Many Europeans have never seen the colour - purple: since 2019, the production of 500 euros banknotes has been stopped by the decision of the European Central Bank. Apart from the fact that it was rarely used in everyday life, this banknote was suspected of facilitating illegal transactions.
500 euros banknotes issued between 2002 and 2019 is still allowed and as of November, there were still some 376 million purple notes in circulation.
3. Neither is the small ones
Is a similar fate awaiting the one- and two-cent coins? The question of stopping the production of the smallest coins in the euro area is regularly on the agenda.
Not only are these coins cumbersome for some, but they are also expensive to produce.
Belgium, the Netherlands, Ireland, Finland and Italy have already opted to phase out the coins by asking retailers to round up their bills.
4. There is such a thing as a zero note
It has the size, the colour, the design of an ECB banknote: the zero euro banknote appeared in 2015 and has become very popular... among collectors.
French entrepreneur Richard Faille had the idea of creating banknotes initially sold as souvenirs to tourists: on one side, they are illustrated with a site or monument (Eiffel Tower, Mont-Saint-Michel, etc.); on the other, a zero followed by the euro sign reminds us that they have no value.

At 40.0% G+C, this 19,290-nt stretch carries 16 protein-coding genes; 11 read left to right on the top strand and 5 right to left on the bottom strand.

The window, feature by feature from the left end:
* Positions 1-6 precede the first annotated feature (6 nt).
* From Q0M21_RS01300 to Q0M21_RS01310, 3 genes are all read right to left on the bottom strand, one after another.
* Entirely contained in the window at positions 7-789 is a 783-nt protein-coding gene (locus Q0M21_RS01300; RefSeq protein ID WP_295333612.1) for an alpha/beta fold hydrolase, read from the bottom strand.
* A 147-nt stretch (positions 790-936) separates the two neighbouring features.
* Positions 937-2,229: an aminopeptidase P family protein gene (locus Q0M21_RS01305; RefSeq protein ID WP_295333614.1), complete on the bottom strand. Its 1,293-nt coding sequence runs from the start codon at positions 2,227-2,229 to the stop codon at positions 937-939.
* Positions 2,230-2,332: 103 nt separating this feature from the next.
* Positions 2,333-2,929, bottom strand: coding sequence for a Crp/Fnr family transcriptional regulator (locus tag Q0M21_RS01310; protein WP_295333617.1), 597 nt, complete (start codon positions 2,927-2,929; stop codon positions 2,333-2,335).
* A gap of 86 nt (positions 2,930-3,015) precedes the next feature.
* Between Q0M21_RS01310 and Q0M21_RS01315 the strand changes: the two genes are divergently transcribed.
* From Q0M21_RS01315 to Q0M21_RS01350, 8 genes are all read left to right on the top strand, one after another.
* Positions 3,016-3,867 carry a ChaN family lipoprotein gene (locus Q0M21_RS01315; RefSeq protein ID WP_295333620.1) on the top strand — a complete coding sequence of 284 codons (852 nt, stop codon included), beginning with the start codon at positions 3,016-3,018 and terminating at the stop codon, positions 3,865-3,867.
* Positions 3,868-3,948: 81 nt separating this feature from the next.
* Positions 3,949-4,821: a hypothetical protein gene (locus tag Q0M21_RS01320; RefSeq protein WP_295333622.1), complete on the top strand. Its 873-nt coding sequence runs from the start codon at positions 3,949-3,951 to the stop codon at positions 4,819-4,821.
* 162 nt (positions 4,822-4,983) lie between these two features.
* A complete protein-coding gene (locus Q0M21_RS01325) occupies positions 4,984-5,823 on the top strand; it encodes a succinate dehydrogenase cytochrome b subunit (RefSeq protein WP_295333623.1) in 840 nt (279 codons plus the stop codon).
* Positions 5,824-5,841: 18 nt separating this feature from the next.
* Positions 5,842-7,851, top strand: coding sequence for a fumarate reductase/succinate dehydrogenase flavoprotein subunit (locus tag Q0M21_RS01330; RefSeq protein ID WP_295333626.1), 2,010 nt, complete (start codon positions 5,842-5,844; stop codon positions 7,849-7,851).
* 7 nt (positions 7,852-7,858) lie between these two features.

Approved by the ECB, these banknotes are printed with the same technical characteristics as the euros: watermark, security thread, inks, holograms or individual security numbers. The resemblance is striking, but the paper used differs from that of the real banknotes.
To avoid disputes, euro banknotes are illustrated with imaginary architecture rather than existing monuments.
5. It must be declared to customs
In Europe, the transport of €10,000 or more in cash to or from abroad must be declared to customs.
In a modern version of the woollen stocking, a man travelling from France to Spain was intercepted in April by customs officers at Le Perthus, who found €388 460 hidden in 25 socks when they searched his German-registered van.
The bundles declared in transit are much larger on average. In 2020, German customs counted 13 335 declarations for a total of 31 billion euros, an average of 2.3 million euros per declaration.